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A parallel Bible I used this morning from the 1800s notes that the Greek "προέθετο" from Romans 3:25 can be alternatively translated as "foreordained." However, modern parallel and interlinear Bible references don't include this alternative at all and I've had trouble finding more than a handful of websites that mention it.

(KJV) Whom God hath set forth to be a propitiation...

(ALT) Whom God hath foreordained to be a propitiation...

Is the connotation of "foreordained" no longer considered acceptable for the word or this verse?

Edit: The Parallel Bible (The Authorised Version of 1611 arranged in Parallel Columns with the Revised Version 1885/1881), Oxford University Press, 1886, New Testament pg 181 (Rom 3:25) margin note for set forth from the authorised version: "or foreordained." Margin note for set forth from the revised version: "or purposed."

My question isn't about the grammar, but the continued acceptance of the word "foreordained" as an alternative translation to "set forth."

  • The KJV translation in Romans 3:25 'set forth' does seem to be at variance with 'purposed' in Romans 1:13 and in Ephesians 1:9, the only other two occurrences of προτίθεμαι in scripture Strong 4388 Up-voted +1. – Nigel J Feb 2 '19 at 0:35
  • As asked your question seems to relate to the opinions of unnamed persons rather than the grammar. Can you please make the question about the grammar rather than about opinions. Thanks. – Ruminator Feb 2 '19 at 9:54
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    @Ruminator, I don't know how to do that since the question is about the minority opinion of an English translation from the Greek. However, I did edit the question to include a full citation that sources my question, if it helps. – JBH Feb 2 '19 at 17:11
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The root word here is "protithemi" for which BDAG gives three shades of meaning:

  1. to set something before someone as something to be done, set before someone as a task/duty. This meaning is not used in the NT.
  2. to set forth publicly, display publicly, make available publicly, eg, Rom 3:25.
  3. to have something in mind beforehand, plan, propose, intend; eg, Eph 1:9, Rom 1:13.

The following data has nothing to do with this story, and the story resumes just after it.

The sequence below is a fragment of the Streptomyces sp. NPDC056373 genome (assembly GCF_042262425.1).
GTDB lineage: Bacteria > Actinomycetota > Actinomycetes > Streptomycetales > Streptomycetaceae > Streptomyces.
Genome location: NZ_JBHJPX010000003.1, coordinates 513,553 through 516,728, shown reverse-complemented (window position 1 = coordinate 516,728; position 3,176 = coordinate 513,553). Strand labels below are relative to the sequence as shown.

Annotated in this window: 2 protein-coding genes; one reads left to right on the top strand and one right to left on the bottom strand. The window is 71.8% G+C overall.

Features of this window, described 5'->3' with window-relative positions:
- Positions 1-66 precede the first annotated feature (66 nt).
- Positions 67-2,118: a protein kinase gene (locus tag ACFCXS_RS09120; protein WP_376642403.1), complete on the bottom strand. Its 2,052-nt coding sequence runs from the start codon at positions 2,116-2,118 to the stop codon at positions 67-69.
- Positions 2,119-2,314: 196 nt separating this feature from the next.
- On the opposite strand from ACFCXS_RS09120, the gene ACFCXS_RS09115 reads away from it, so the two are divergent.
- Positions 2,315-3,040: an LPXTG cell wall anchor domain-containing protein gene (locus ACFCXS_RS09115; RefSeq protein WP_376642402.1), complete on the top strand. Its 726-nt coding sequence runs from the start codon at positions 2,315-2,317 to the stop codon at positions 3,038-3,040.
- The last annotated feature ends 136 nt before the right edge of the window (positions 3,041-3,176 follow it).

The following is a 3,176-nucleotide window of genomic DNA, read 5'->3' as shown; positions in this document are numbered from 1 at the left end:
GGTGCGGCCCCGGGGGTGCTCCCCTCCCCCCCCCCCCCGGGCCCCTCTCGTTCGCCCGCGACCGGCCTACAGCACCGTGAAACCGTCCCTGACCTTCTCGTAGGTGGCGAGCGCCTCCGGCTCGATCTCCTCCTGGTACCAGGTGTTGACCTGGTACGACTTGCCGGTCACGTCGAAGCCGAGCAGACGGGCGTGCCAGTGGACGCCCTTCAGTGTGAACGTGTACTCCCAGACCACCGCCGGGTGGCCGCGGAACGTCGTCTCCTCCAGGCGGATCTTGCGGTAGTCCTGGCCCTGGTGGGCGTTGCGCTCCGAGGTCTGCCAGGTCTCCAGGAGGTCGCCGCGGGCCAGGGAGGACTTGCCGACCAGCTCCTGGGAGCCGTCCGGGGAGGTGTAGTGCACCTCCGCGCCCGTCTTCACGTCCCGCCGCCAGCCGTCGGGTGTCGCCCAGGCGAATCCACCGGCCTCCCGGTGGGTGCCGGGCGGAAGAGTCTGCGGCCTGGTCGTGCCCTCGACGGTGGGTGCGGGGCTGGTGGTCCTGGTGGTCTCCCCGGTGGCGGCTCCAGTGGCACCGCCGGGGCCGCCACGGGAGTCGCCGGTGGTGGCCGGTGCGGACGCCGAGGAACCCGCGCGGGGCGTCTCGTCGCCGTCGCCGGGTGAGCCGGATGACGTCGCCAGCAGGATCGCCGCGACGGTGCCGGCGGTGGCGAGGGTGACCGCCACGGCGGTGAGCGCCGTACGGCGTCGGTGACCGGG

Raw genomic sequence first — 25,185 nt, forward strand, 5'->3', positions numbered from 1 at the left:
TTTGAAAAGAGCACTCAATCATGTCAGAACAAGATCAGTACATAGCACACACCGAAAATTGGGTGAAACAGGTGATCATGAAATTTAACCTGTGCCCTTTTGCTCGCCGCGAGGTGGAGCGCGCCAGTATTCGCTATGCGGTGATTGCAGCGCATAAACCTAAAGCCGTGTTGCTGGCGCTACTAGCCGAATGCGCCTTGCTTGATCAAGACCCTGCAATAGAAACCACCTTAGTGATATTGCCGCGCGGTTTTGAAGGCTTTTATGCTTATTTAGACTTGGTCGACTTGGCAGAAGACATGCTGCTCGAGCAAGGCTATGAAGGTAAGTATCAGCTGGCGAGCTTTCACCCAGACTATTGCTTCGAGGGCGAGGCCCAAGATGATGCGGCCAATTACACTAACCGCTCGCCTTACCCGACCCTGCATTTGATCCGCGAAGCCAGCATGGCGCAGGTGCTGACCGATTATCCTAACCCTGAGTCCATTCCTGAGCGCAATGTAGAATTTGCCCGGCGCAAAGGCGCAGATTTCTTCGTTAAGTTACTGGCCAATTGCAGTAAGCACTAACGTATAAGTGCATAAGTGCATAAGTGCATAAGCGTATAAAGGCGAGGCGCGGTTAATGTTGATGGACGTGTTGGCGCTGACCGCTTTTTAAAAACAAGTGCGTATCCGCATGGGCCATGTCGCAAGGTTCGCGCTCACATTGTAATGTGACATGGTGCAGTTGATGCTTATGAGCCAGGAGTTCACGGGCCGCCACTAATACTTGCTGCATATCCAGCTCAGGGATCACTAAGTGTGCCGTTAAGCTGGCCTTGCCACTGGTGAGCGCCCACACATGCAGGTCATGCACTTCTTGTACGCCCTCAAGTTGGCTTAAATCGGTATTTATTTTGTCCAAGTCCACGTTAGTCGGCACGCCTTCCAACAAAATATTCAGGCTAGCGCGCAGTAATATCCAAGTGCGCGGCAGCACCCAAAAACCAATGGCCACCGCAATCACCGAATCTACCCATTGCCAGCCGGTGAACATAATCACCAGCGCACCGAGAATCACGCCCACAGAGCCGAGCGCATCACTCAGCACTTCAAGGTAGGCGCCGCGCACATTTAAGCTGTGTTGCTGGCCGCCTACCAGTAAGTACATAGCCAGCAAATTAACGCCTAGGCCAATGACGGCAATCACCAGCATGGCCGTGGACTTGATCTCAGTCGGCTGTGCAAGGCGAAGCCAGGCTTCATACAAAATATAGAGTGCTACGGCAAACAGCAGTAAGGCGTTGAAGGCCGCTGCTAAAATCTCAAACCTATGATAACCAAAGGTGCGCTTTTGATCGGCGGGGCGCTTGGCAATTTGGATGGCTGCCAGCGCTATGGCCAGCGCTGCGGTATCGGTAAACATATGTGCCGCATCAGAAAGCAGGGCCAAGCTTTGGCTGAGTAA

Here is a quick potted survey of translations of this word in English versions for the last 500 years:

  • William Tyndale (1526) has "hath made"
  • Geneva Bible (1560) has "set forthe"
  • KJV (1611) has "set forth"
  • KJV (1769) has "set forth"
  • ERV (1901) has "set forth"
  • YLV (1898) has "set forth"
  • ESV has "put forward"
  • NIV has "presented"
  • NASB has "displayed publicly"
  • ASV has "set forth"

The only exceptions to this fairly uniform picture of translation I found was in the 1611 KJV edition where the marginal reference offers "foreordained" as alternative to "set forth". I assume this was a minority view at the time.

In modern English, "foreordained" carries the connotation of "predestinate" (OED). This is different from any of the above meanings, include the authoritative BDAG.

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  • Which changed? Did the definition of "foreordained" change since the mid 1800s? or did the definition of the ancient Greek "protithemi" become more clear since the mid 1800s? As mentioned in my post, this alternative definition came from a mid-1800s parallel bible. – JBH Feb 2 '19 at 7:40
  • I am not sure anything changed. Even the KJV (1611) has "set forth" which is consistent with meaning #2 above. Tyndales's verson (1526) has something similar. That is a fairly consistent meaning over 500 years! What reference are you quoting? – user25930 Feb 2 '19 at 8:18
  • The Parallel Bible (The Authorised Version of 1611 arranged in Parallel Columns with the Revised Version 1885/1881), Oxford University Press, 1886, New Testament pg 181 (Rom 3:25) margin note for set forth from the authorised version: "or foreordained." Margin note for set forth from the revised version: "or purposed." – JBH Feb 2 '19 at 17:07
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    Note that the question of "foreordained" isn't coming from a translation, but a margin note, I assume referring to a minority opinion about the translation. This is why I keep referring to it as an "alternative translation." – JBH Feb 2 '19 at 17:09
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    I'm editing and typesetting a book where the author uses the Parallel Bible margin note reference to make a point. It may not have been supported by the majority in 1886, but it was supported well enough to find its way into a book and thereafter be cited by another. I'm trying to decide whether or not to challenge the author on the issue and thought this site could tell me if something changed to make the margin note reference disappear from modern scholarship, which it appears to have done. – JBH Feb 2 '19 at 21:27

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